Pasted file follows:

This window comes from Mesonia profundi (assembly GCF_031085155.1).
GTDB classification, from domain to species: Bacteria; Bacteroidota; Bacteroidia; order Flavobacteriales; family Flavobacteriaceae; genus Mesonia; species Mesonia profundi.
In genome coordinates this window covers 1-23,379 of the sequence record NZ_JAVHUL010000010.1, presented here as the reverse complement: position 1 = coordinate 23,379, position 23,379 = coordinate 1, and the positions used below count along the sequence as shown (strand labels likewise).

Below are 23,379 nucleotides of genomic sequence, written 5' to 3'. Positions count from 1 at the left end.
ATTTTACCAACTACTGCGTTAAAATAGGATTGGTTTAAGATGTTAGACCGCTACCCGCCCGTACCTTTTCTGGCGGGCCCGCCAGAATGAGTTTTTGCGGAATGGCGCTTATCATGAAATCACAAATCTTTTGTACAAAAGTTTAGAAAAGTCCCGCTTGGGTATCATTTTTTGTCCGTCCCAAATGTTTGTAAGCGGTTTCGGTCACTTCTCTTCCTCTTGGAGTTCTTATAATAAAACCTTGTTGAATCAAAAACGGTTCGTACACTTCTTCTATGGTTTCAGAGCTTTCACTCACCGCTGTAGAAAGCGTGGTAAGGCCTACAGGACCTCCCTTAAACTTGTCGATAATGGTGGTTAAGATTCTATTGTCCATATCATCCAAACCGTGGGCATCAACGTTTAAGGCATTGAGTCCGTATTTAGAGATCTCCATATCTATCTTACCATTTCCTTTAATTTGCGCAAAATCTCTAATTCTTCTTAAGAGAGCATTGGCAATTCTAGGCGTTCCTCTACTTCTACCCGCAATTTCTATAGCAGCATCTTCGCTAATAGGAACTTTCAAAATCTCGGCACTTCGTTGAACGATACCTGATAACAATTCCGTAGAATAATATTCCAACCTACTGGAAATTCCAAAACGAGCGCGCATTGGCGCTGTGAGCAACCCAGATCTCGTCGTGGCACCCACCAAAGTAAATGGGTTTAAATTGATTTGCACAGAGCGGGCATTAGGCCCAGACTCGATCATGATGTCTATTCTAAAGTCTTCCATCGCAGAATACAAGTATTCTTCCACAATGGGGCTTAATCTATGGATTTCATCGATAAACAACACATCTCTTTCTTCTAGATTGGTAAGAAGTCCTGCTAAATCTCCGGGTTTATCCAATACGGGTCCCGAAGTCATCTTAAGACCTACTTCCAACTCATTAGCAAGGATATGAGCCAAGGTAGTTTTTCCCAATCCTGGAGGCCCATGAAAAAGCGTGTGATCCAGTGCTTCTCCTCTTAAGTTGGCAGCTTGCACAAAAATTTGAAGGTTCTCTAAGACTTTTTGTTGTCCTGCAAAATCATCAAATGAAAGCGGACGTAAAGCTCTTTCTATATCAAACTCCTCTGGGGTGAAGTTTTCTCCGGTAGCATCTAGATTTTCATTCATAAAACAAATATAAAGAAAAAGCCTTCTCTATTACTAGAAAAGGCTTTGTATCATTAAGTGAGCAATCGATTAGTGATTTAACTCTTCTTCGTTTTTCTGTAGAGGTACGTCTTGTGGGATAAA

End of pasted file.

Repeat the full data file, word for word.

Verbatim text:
This window comes from Mesonia profundi (assembly GCF_031085155.1).
GTDB classification, from domain to species: Bacteria; Bacteroidota; Bacteroidia; order Flavobacteriales; family Flavobacteriaceae; genus Mesonia; species Mesonia profundi.
In genome coordinates this window covers 1-23,379 of the sequence record NZ_JAVHUL010000010.1, presented here as the reverse complement: position 1 = coordinate 23,379, position 23,379 = coordinate 1, and the positions used below count along the sequence as shown (strand labels likewise).

Below are 23,379 nucleotides of genomic sequence, written 5' to 3'. Positions count from 1 at the left end.
ATTTTACCAACTACTGCGTTAAAATAGGATTGGTTTAAGATGTTAGACCGCTACCCGCCCGTACCTTTTCTGGCGGGCCCGCCAGAATGAGTTTTTGCGGAATGGCGCTTATCATGAAATCACAAATCTTTTGTACAAAAGTTTAGAAAAGTCCCGCTTGGGTATCATTTTTTGTCCGTCCCAAATGTTTGTAAGCGGTTTCGGTCACTTCTCTTCCTCTTGGAGTTCTTATAATAAAACCTTGTTGAATCAAAAACGGTTCGTACACTTCTTCTATGGTTTCAGAGCTTTCACTCACCGCTGTAGAAAGCGTGGTAAGGCCTACAGGACCTCCCTTAAACTTGTCGATAATGGTGGTTAAGATTCTATTGTCCATATCATCCAAACCGTGGGCATCAACGTTTAAGGCATTGAGTCCGTATTTAGAGATCTCCATATCTATCTTACCATTTCCTTTAATTTGCGCAAAATCTCTAATTCTTCTTAAGAGAGCATTGGCAATTCTAGGCGTTCCTCTACTTCTACCCGCAATTTCTATAGCAGCATCTTCGCTAATAGGAACTTTCAAAATCTCGGCACTTCGTTGAACGATACCTGATAACAATTCCGTAGAATAATATTCCAACCTACTGGAAATTCCAAAACGAGCGCGCATTGGCGCTGTGAGCAACCCAGATCTCGTCGTGGCACCCACCAAAGTAAATGGGTTTAAATTGATTTGCACAGAGCGGGCATTAGGCCCAGACTCGATCATGATGTCTATTCTAAAGTCTTCCATCGCAGAATACAAGTATTCTTCCACAATGGGGCTTAATCTATGGATTTCATCGATAAACAACACATCTCTTTCTTCTAGATTGGTAAGAAGTCCTGCTAAATCTCCGGGTTTATCCAATACGGGTCCCGAAGTCATCTTAAGACCTACTTCCAACTCATTAGCAAGGATATGAGCCAAGGTAGTTTTTCCCAATCCTGGAGGCCCATGAAAAAGCGTGTGATCCAGTGCTTCTCCTCTTAAGTTGGCAGCTTGCACAAAAATTTGAAGGTTCTCTAAGACTTTTTGTTGTCCTGCAAAATCATCAAATGAAAGCGGACGTAAAGCTCTTTCTATATCAAACTCCTCTGGGGTGAAGTTTTCTCCGGTAGCATCTAGATTTTCATTCATAAAACAAATATAAAGAAAAAGCCTTCTCTATTACTAGAAAAGGCTTTGTATCATTAAGTGAGCAATCGATTAGTGATTTAACTCTTCTTCGTTTTTCTGTAGAGGTACGTCTTGTGGGATAAA